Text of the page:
Tuesday, November 28, 2006

White Oak is Troublesome

They say one should not use white oak to build a good fire, it is troublesome, doesn't burn well. And really, one should buy next year's wood this year, seasoned wood is best for a good fire, a warm fire, a hot fire, depending on the need.

Softwoods like fir and pine are lovely, burn so sweet; they say fir is trouble-free and pine gives that heady green tangy aroma; oh there's rock elm, shagbark hickory, tamarack, and the hardwoods that burn so hot, live oak, eucalyptas, walnut, once seasoned are very fine indeed.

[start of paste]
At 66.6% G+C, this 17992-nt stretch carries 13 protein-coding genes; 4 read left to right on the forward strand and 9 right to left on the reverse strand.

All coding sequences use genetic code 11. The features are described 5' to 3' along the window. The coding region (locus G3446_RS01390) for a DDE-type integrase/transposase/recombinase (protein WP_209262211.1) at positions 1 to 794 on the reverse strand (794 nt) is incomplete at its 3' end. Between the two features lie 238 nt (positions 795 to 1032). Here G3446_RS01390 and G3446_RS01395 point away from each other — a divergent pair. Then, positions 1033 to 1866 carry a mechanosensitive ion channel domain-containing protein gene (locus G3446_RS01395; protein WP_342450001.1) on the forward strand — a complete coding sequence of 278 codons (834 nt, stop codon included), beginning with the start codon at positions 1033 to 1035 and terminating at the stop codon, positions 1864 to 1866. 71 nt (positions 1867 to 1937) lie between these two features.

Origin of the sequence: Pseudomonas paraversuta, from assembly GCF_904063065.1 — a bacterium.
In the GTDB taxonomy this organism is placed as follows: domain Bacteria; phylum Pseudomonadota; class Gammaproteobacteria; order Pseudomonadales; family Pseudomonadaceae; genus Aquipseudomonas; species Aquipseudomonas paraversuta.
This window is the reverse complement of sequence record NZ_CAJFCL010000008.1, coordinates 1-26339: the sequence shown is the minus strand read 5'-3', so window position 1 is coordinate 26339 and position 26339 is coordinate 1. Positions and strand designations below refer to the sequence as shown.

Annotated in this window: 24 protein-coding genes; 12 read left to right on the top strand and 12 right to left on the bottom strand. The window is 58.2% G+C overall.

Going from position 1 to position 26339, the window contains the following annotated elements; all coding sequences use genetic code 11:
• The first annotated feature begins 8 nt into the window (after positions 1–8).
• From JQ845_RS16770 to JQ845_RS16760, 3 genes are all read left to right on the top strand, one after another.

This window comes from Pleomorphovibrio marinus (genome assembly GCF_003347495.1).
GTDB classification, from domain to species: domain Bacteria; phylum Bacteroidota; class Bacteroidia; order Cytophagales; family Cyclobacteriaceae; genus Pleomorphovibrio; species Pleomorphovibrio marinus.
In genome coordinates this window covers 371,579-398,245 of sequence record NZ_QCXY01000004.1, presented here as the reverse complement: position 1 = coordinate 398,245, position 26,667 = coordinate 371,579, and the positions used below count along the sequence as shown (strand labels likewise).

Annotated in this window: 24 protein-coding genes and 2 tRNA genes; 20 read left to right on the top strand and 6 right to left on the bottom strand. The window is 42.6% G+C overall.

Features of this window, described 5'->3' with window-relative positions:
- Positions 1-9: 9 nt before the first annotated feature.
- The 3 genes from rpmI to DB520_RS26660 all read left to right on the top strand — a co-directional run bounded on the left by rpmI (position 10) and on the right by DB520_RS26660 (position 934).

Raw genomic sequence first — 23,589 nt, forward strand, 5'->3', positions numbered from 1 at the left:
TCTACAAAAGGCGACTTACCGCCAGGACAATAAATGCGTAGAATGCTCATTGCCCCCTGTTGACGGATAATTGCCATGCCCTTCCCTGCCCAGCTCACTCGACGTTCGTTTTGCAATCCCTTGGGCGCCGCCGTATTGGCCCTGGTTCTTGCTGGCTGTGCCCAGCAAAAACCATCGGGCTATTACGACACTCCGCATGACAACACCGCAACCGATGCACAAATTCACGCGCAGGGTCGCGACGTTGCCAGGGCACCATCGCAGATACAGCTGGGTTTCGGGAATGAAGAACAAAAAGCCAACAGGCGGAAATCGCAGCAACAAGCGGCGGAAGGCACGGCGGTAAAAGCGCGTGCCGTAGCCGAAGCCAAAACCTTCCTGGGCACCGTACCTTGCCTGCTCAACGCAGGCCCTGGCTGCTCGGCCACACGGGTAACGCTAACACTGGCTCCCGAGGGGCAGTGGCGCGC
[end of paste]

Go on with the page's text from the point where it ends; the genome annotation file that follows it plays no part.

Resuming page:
Ah, madrone, stately madrone that grips the rocky outcrops and dry bluffs along Puget Sound, the best hardwood for a blazing fire.

If the wood is too dry, it takes only a spark for it to flare up, hungry for the flame, burning hot and fast in absolute combustion of surrender, leaving bewilderment and more work to be done, gathering the seasoned wood again, usefully stacked in cords, covered by tarps, seasoned, but not too neglected, lest it flame up and burn out too soon.


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